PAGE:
Dryw Keltz 2 p.m., Oct. 11
RIYL: Bay City Rollers, Bon Jovi
- Blurt: "Welcome Roller" · Nov. 5, 2008
Influences: Tommy Bolan, David Bowie, John Lennon, Badfinger
“I’m the new singer for the Bay City Rollers,” announced Eric Crabb (later known as Eric Sage) in November 2008. “Their guitarist Ian Mitchell lives in Orange County now, and he saw me on YouTube. It was an audition video I did for the Canadian band Saga, which almost got me the gig…the video stayed on YouTube and, next thing I know, Ian invited me to audition for his new version of the group.”
The actual band name is the Bay City Rollers Featuring Ian Mitchell. No other former members are in the group, and guitarist Mitchell was only a Roller from April through November 1976, though he took part in several latter day “reunion” lineups. In the early ‘90s, he was sued by former Roller Eric Falconer for unauthorized use of the band name. “Judge threw it out of court,” says Mitchell on his website, “as it was the promoter who was at fault. Spoke to Eric about it. We laughed.”
Crabb doesn’t think the lack of original Rollers will be a problem. “It’s such a famous name, and people love their music; they even had a TV show.” Crabb learned around 20 Bay City songs, as well as covers like “Rockin’ in the Free World” (Neil Young), and “Doctor Doctor” (Robert Palmer).
When a new version of their main U.S. hit “Saturday Night” was filmed at downtown’s Voyeur nightclub, a local player was recruited to appear, Justin Pearson (the Locust, ReTox, All Leather). Says Pearson, “I played in that band. But it was just the guitar player [Ian Mitchell] and a bunch of hacks, me being one of the hacks. I quit after we filmed the video for that song. And check this out, they tried to make me play a 5-string bass. WTF?!”
Crabb also fronts Livin’ on a Prayer, a Bon Jovi tribute band. “I didn’t really choose to do Bon Jovi,” he says. “A Las Vegas agent saw me performing one of their songs, and asked if I would like to do a Bon Jovi show in Vegas.” That gig lasted approximately two years, and the act still lands several bookings every month.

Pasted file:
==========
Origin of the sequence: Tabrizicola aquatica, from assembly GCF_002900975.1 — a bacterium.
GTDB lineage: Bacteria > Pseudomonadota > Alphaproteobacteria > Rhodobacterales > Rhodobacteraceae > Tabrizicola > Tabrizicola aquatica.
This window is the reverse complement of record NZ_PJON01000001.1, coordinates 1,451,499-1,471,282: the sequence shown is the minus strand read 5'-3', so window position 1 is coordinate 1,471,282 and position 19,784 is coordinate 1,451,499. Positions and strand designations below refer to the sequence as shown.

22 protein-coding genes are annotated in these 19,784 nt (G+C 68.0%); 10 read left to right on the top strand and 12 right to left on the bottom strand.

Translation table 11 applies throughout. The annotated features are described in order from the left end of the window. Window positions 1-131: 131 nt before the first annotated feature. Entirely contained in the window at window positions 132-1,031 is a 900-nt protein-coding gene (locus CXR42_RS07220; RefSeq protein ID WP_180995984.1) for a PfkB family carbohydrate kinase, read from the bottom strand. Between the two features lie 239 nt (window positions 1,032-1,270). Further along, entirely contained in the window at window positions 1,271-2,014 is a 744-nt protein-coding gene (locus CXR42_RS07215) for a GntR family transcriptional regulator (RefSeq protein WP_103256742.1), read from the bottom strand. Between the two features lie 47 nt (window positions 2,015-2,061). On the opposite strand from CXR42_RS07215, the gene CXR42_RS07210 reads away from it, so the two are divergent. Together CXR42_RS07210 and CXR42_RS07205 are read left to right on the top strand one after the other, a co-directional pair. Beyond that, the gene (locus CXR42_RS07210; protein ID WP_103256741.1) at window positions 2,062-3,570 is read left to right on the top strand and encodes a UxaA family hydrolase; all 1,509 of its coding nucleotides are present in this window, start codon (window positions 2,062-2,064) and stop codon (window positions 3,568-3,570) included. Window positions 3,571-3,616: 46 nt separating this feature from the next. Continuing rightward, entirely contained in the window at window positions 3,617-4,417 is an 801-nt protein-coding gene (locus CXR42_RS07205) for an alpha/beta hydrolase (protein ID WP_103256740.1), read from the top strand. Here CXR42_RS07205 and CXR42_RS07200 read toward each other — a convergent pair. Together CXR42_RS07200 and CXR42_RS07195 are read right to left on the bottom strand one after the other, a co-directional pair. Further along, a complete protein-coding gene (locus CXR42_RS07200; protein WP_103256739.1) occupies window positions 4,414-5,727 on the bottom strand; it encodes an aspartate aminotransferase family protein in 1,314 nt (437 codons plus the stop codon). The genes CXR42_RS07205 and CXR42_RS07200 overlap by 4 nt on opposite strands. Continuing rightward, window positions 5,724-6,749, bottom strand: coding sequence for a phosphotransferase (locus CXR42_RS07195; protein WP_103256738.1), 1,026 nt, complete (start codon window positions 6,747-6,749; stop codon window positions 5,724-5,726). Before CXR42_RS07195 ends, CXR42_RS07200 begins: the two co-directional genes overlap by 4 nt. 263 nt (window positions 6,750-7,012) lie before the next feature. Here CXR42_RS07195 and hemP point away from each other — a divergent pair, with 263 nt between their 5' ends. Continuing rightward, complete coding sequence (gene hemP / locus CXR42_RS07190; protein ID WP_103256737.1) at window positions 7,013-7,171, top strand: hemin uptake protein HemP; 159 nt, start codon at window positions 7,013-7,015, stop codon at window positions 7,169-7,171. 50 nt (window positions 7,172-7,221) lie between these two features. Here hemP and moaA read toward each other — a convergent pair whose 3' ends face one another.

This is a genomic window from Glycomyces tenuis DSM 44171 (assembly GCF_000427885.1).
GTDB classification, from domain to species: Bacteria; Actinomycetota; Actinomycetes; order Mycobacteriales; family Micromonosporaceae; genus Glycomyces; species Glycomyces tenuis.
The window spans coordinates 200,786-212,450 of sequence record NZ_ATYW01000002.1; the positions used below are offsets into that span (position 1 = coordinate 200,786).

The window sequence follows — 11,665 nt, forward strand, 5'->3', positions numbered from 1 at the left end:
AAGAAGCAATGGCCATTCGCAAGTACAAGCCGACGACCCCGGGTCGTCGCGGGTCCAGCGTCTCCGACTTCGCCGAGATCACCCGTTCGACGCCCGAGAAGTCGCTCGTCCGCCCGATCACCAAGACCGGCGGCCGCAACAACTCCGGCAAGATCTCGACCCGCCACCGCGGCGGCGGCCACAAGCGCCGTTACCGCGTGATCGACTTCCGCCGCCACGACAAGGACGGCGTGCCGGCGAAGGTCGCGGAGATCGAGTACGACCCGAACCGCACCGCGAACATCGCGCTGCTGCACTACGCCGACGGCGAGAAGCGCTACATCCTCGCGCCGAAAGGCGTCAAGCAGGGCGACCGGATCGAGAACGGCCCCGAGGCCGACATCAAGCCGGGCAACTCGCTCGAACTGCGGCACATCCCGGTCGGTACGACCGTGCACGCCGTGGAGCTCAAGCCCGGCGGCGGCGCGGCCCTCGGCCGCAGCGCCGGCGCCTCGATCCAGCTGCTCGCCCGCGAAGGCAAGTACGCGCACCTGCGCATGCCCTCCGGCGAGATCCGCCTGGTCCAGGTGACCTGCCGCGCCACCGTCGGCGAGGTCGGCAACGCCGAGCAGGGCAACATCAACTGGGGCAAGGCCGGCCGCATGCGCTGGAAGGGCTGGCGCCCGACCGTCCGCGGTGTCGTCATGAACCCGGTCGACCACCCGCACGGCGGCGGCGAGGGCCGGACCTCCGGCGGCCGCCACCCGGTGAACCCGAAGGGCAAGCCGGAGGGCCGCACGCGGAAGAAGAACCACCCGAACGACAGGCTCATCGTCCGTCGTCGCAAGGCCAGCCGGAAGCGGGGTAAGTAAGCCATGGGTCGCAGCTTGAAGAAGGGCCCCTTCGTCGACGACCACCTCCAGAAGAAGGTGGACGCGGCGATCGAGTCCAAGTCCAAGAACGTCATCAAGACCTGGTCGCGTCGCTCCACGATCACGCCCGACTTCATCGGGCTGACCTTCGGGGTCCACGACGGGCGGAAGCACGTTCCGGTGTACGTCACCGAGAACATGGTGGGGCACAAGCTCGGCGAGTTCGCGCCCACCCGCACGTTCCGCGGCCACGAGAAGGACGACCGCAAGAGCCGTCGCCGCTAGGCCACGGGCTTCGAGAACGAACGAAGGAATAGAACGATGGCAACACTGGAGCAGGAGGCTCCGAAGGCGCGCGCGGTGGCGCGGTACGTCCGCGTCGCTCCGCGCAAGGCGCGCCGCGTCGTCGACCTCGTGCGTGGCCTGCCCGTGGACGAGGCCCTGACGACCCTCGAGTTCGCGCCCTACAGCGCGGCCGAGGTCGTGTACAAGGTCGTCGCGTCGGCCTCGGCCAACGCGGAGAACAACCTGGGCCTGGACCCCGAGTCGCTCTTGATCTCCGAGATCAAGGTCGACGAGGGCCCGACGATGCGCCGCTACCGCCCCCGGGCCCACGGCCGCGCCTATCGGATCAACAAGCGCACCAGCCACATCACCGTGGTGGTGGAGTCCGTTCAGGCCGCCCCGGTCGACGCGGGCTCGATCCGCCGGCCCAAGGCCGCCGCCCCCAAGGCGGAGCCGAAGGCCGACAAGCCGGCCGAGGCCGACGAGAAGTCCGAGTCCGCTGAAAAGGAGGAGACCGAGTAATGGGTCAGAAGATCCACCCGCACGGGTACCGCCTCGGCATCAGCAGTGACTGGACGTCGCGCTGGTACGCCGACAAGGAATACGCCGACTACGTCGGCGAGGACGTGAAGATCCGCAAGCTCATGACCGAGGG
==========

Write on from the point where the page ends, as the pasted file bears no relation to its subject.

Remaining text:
“We emulate the look of the modern day band,” says Crabb. “Our guitar player Steve Nickles wears some of the things Richie Sambora wears. I try to capture the vibe of Jon Bon Jovi. We have fun with it, but try to keep an edge…the music is mainly the same as on the records.”
He describes experiencing a bit of the fame and adoration enjoyed by his dimpled doppelganger. “We had a show in New York that was crazy, with a huge crowd…after a show, people in the club thought I was really Jon Bon Jovi. I got attacked by a lot of wild fans, and ended up with some torn clothes.”
At the other extreme, he recalls a dire gig from his Vegas run, at Caesars Palace. “I was with some other tribute artists, and the guy playing Alice Cooper freaked out over a problem with the sound system. He stormed out, leaving me alone backstage, with a huge living snake, while the crowd screamed for an Alice encore. The promoter asked me to do something, so I agreed to go out there and do ‘School’s Out.’”
“Before I took the stage, the promoter said ‘Take the snake!’ I said ‘Are you crazy?!’” Crabb ended up taking the snake. “One must suffer for one’s art…I’m sure that’s how the snake felt about it.”
Around 2009, Crabb changed his name to Eric Sage. Under that name, he has two solo albums: Redeem My Heart and Ain’t No Rock Stars Anymore. The first has his tune “Birthday Party Song.”
“We shot the Birthday Party Song video here in San Diego with local Playboy TV actress Melissa Riso and dancer Ranee Alano,” says Sage. “We shot the beach scenes in Pacific Beach.”
“On the Redeem My Heart CD, I also had the pleasure of working with some great musicians Drummer, Randy Cooke (Mick Jagger), Guitarist Doug Bossi (David Coverdale band), guitarist Jason Hook (Five Finger Death Punch), and bassist Lance Morrison (Simple Minds). Also an amazing producer, Erik Isaacs, he has two gold records.”
Sage also sings with a cover band called Lixx and fronts a group called Dirty Bird. In early 2013, he self-published a book, The Magic Key to Tennis: 1 Thru 10 System.